Ceo Selection

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Running head: CEO Selection: A Model and Direction for future RESEARCH

CEO Selection:
A Model and Direction for Future Research
Marc R. Parise
2 Bay Hill Drive
Coal Valley, IL 61240
DBA Student, St. Ambrose University
Davenport, IA 52803
Fax 309-797-7605

CEO selection is one of the most important events in the life of an organization. It has never been more critical than it is today. The purpose of this paper is to use the existing literature to identify the most important variables in the selection process. A direction for future research of the effect of these variables on the selection process is suggested. Finally, a model of the variables and their influence on the selection process is developed.

CEO Selection: A Model and a Direction for Future Research
CEO selection has never been more critical to the success of an organization (Khurana, 2001). The events of 9/11 have put an exclamation point on the importance of leadership, and the increase in large corporate bankruptcies is reflective of a very challenging economy. Succession is an extremely crucial decision for a company (Guthrie & Datta, 1998; Sessa & Taylor, 2000). Twenty percent of the U.S.’s largest companies replaced their CEOs in 2000 versus about 11% in 1999 (Leonard, 2001). Replacement of the individuals in these positions is a very complex process. There are an extremely limited number of candidates capable of leading strategic change (Lawler & Finegold, 1997), and the job is unique in each situation (Rock, 1977), making the search for the right person more difficult. Due to changes in the environment, the cost of an error in CEO selection has been increased (Gupta, 1992). As many as one-third fail, with another one-third are performing at a mediocre level (Sorcher, 1985).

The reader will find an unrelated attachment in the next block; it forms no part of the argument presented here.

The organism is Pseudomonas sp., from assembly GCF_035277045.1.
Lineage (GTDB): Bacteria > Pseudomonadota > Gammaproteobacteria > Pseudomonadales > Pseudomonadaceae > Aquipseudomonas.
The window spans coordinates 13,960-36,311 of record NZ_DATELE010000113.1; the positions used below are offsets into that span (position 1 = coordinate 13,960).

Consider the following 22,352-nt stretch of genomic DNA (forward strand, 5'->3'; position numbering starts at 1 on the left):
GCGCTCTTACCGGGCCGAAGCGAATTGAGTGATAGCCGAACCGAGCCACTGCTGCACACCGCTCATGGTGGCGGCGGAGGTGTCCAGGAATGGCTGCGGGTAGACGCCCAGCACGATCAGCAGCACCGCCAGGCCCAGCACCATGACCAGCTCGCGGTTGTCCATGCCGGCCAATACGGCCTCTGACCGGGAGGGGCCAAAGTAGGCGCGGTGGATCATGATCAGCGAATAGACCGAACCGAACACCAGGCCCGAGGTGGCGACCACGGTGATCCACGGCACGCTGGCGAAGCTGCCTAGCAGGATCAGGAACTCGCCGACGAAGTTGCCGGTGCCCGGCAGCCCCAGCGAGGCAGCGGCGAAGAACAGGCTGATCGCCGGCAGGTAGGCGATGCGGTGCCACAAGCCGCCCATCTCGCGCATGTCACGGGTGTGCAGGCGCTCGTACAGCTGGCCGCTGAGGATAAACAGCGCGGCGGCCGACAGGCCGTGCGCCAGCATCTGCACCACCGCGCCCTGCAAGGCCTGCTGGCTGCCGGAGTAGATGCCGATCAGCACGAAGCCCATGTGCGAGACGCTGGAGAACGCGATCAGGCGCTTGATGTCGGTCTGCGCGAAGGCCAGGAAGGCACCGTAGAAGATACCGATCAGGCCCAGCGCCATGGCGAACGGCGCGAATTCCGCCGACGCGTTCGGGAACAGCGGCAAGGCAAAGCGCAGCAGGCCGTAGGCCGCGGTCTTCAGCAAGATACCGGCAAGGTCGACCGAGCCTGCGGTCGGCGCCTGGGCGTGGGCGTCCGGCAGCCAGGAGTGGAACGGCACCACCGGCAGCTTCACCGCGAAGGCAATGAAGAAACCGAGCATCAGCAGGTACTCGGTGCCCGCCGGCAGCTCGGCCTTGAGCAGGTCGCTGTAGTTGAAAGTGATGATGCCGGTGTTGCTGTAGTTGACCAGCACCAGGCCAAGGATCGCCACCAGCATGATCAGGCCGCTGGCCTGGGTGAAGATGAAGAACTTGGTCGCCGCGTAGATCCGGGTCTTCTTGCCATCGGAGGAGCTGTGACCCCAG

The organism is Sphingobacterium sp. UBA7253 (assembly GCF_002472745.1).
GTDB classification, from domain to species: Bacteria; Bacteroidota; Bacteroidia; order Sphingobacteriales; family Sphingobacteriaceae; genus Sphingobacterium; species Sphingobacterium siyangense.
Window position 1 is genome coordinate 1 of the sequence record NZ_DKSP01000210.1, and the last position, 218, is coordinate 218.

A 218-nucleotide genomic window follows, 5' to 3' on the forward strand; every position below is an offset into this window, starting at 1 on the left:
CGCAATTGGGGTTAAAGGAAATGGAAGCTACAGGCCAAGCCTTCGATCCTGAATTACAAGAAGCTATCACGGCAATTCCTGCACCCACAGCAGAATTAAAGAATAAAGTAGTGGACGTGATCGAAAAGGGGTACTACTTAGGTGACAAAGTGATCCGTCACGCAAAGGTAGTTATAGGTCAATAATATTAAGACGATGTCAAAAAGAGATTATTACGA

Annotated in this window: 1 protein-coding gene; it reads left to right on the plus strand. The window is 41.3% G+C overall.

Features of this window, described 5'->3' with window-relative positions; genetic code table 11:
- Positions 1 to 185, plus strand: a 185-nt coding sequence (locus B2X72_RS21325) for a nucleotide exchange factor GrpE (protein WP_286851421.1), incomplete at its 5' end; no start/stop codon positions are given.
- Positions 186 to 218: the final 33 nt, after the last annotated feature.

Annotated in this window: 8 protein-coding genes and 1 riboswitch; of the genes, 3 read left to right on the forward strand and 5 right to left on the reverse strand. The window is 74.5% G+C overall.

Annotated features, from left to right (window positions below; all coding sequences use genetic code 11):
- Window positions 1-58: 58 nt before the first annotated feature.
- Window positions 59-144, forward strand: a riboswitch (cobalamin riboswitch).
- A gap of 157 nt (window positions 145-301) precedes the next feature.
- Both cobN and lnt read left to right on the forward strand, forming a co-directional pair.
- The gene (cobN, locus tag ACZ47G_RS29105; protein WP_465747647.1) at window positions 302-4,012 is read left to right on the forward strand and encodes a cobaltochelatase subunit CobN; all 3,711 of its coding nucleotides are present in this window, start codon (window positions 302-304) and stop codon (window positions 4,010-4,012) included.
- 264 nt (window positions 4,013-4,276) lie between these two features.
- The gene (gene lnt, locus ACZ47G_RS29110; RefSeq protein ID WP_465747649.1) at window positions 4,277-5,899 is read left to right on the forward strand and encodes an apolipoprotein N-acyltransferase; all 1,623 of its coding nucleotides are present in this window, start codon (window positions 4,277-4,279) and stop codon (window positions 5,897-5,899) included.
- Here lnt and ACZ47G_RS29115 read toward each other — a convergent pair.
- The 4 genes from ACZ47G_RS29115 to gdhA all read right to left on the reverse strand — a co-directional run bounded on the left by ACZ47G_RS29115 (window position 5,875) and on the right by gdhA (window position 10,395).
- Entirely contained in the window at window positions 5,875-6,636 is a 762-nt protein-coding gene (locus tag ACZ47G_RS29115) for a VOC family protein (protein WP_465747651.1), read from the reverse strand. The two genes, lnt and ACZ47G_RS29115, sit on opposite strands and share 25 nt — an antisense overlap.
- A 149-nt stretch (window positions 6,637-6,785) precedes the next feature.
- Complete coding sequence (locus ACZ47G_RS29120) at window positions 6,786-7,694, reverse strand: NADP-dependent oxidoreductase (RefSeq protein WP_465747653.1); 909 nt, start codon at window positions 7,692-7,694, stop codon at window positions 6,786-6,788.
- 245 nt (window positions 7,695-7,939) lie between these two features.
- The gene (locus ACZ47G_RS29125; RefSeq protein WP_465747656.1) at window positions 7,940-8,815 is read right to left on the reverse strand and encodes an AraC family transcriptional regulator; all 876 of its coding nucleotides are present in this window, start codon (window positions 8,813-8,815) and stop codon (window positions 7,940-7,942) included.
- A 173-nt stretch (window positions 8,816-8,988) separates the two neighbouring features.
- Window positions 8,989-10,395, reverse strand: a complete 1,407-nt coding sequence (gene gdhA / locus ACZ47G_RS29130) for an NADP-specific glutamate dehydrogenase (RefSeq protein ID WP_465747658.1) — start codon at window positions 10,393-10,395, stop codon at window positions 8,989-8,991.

Researchers suggest future studies should focus on identifying strategic and organizational variables that might mediate the relationship between CEO tenure and organizational performance.The purpose of this paper will be to identify strategic, organizational, and human variables that are significant to CEO selection. This paper will not address external variables such as environment or competition. While these are important to the selection process, because of the major effect they have on performance of organizations, they are beyond the scope of this treatment. This subject is important for researchers because it sets forth testable propositions for this understudied area. It is important for practitioners because of the very significant consequences that errors in CEO selection have.

CEO succession and CEO selection should be studied together; these subjects have not been well researched (Hollenbeck, 1994). One reason is that research is particularly difficult in this area due to the secrecy that surrounds the process in most organizations. Hollenbeck (1994) concluded that very little significant literature on CEO selection is available. His treatment of the selection process reviews the relevant work published to the time of his book in 1994. This paper uses his review of that work and extends the literature review since that time in an attempt to create a researchable framework of the most important internal variables in CEO selection.

I have organized this paper around the seven areas that appear to receive the major focus in the literature. These are: Organizational Strategy, Boards of Directors, Position Requirements, KSAs, Incumbents, Outside Candidates, and Selection Resources. Since these areas receive the lion’s share of the attention in the literature, it is important that these areas be researched in order to determine their affect on CEO selection. Propositions have been created for each of these areas to suggest an avenue for further study of this topic, and a model of the effect of each of these areas on the selection process is developed. Many of the propositions refer to...
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